NOV 23, 2015 2:20 PM PST

The Search for Happiness: MRI Shows Location of Happiness in Brain

WRITTEN BY: Julianne Chiaet

What does it mean to be happy? 

Happiness is a deeply subjective state of being. Subjective happiness refers to how an individual experiences and understands their own happiness. It varies per person and is influenced by one's experiences, environment, and genetics. Studies have shown that we can reliably measure this state. Yet, where happiness lies in the brain has always been unclear.
 
Kyoto University scientists have used MRI brain scans to find the location of happiness.

Now, Kyoto University researchers claim to have found the location of happiness in the brain. The team found the location using previously known methods of measuring subjective happiness, along with structural magnetic resonance imaging (MRI).

To measure happiness, the researchers, led by cognitive psychologist Wataru Sato, had 51 participants answer the Japanese version of three well-known questionaries: the Subjective Happiness Scale (SHS), the Emotional Intensity Scale, the Purpose in Life Test. The Subjective Happiness Scale measures how happy a person believes they are in comparison to other people. The Emotional Intensity Scale measures the intensity of positive and negative emotional experiences. The Purpose in Life test measures to what a degree a person feels their life has a purpose.  
 
Brain region significantly associated with the subjective happiness score
The researchers found a positive correlation between an individual’s happiness score and the volume of grey matter in the right precuneus region of the brain. No other brain region was significantly associated with the subjective happiness score.

The Japanese researchers hope future studies on this matter will use a larger sample. A larger sample size may reveal other regions of the brain are involved in subjective happiness. The team also notes that using an MRI might have altered the mood of each participant, perhaps making some individuals nervous. 

The study was part of a project investigating personalities and mental health. There have been many calls for Japan to reform their mental health care as the country struggles with an unusually high suicide rate. The scientists hope the research will be useful in developing “happiness programs” in the future.

The findings were published in the journal Scientific Reports on November 20, 2015. 

Source: Scientific Reports, Mental Floss
About the Author
  • Julianne (@JuliChiaet) covers health and medicine for LabRoots. Her work has been published in The Daily Beast, Scientific American, and MailOnline. While primarily a science journalist, she has also covered culture and Japanese organized crime. She is the New York Board Representative for the Asian American Journalists Association (AAJA). • To read more of her writing, or to send her a message, go to Jchiaet.com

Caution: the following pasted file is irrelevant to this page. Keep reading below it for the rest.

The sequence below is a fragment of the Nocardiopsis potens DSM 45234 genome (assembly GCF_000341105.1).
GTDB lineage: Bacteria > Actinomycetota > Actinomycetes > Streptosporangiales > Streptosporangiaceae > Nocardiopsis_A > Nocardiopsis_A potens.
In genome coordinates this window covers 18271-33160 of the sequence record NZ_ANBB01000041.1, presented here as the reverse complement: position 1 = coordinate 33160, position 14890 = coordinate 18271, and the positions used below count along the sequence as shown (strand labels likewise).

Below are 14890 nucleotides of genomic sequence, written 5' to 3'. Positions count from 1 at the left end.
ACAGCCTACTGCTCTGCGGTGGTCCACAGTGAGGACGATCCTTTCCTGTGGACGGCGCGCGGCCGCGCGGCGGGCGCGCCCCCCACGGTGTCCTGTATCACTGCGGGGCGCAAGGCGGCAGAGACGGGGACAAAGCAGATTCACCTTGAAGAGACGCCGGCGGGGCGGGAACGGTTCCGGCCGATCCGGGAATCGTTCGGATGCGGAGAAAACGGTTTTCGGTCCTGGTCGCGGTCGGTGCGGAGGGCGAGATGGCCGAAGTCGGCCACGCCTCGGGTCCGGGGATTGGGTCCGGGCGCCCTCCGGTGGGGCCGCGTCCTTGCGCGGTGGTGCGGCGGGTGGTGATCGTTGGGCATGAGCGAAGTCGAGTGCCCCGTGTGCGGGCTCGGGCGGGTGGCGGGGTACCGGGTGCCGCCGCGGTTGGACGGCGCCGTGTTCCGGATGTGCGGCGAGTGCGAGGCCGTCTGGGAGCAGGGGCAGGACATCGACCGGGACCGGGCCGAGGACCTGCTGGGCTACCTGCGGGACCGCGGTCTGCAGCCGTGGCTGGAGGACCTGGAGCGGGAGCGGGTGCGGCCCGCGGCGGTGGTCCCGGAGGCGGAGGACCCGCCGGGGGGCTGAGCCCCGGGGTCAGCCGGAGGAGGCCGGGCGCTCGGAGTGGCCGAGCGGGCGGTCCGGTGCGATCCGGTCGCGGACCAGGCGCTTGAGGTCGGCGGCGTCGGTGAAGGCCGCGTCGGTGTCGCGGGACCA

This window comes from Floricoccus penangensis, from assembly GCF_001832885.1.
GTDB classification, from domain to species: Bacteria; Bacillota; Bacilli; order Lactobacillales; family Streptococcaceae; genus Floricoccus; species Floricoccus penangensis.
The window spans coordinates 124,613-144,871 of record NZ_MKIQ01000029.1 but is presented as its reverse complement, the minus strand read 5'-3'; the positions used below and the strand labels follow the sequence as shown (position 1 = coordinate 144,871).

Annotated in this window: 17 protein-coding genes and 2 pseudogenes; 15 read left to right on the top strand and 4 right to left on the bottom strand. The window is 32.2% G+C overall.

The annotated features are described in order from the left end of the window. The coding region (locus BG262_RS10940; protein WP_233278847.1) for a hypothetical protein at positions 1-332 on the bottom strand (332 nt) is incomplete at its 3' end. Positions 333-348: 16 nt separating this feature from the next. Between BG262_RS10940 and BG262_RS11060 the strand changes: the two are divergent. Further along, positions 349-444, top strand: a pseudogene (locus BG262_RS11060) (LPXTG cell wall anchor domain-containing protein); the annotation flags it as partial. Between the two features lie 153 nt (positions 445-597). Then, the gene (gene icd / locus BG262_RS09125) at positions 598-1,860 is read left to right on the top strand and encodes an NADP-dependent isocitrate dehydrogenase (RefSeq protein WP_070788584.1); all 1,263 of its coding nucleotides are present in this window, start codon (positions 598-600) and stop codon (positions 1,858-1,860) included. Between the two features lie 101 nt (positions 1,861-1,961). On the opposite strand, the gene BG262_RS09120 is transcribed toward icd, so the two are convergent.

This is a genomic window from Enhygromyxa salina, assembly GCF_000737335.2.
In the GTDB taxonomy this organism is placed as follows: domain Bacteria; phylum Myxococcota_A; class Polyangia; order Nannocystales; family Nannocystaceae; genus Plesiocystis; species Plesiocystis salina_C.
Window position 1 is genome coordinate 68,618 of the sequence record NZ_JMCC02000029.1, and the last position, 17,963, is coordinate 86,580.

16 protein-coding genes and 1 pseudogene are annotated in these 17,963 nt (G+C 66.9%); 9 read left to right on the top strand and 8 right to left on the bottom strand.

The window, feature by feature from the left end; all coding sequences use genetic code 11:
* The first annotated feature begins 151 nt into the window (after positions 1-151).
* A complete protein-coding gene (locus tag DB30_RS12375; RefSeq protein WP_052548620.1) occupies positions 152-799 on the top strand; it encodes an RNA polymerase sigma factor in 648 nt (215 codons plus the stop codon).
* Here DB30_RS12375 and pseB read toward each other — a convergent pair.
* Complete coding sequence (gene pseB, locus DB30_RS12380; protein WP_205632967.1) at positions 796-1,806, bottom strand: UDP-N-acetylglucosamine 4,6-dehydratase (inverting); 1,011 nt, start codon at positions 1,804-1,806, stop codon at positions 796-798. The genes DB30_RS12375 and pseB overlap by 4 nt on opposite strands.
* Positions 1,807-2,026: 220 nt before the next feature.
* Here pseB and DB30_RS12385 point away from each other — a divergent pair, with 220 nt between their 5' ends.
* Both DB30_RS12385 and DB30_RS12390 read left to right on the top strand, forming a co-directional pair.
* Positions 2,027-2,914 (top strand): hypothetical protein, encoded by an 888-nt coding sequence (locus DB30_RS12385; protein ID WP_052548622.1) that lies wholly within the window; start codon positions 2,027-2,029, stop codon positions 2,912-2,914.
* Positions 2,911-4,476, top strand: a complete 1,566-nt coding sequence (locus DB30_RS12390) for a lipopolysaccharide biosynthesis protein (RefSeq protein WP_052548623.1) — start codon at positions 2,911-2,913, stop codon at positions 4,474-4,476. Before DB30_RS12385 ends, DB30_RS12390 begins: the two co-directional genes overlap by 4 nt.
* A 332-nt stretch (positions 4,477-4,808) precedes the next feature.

You May Also Like
DEC 20, 2020
Genetics & Genomics
A Repurposed Drug Can Treat a Genetic Disorder
DEC 20, 2020
A Repurposed Drug Can Treat a Genetic Disorder
Some researchers have sought to treat genetic diseases by correcting the mutation. But it may be possible to use another ...
DEC 23, 2020
Clinical & Molecular DX
Smartphone Device Uses CRISPR to Check for COVID
DEC 23, 2020
Smartphone Device Uses CRISPR to Check for COVID
Quick, portable, and ultrasensitive—a new smartphone test for COVID-19 checks all the boxes needed to get a handle ...
JAN 06, 2021
Clinical & Molecular DX
COVID Patients Can't Stop and Smell the Roses
JAN 06, 2021
COVID Patients Can't Stop and Smell the Roses
A study of over 2,500 European patients has revealed that 85.9 percent of those with mild COVID-19 symptoms lost their s ...
JAN 09, 2021
Neuroscience
Rest No Substitute for Sleep When Learning
JAN 09, 2021
Rest No Substitute for Sleep When Learning
Researchers from the University of Freiburg in Germany have found that resting does not substitute the benefits of deep ...
JAN 12, 2021
Immunology
Killer Control: Engineered Stem Cells Dodge Transplant Rejection
JAN 12, 2021
Killer Control: Engineered Stem Cells Dodge Transplant Rejection
The first organ transplant—performed over 60 years ago—was a success because the donor and recipient were id ...
JAN 18, 2021
Microbiology
Bacteria in Sediment is Likely Accelerating Greenland's Meltdown
JAN 18, 2021
Bacteria in Sediment is Likely Accelerating Greenland's Meltdown
For decades, scientists have been sounding the alarm about rising carbon dioxide levels in our planet's atmosphere, and ...
Loading Comments...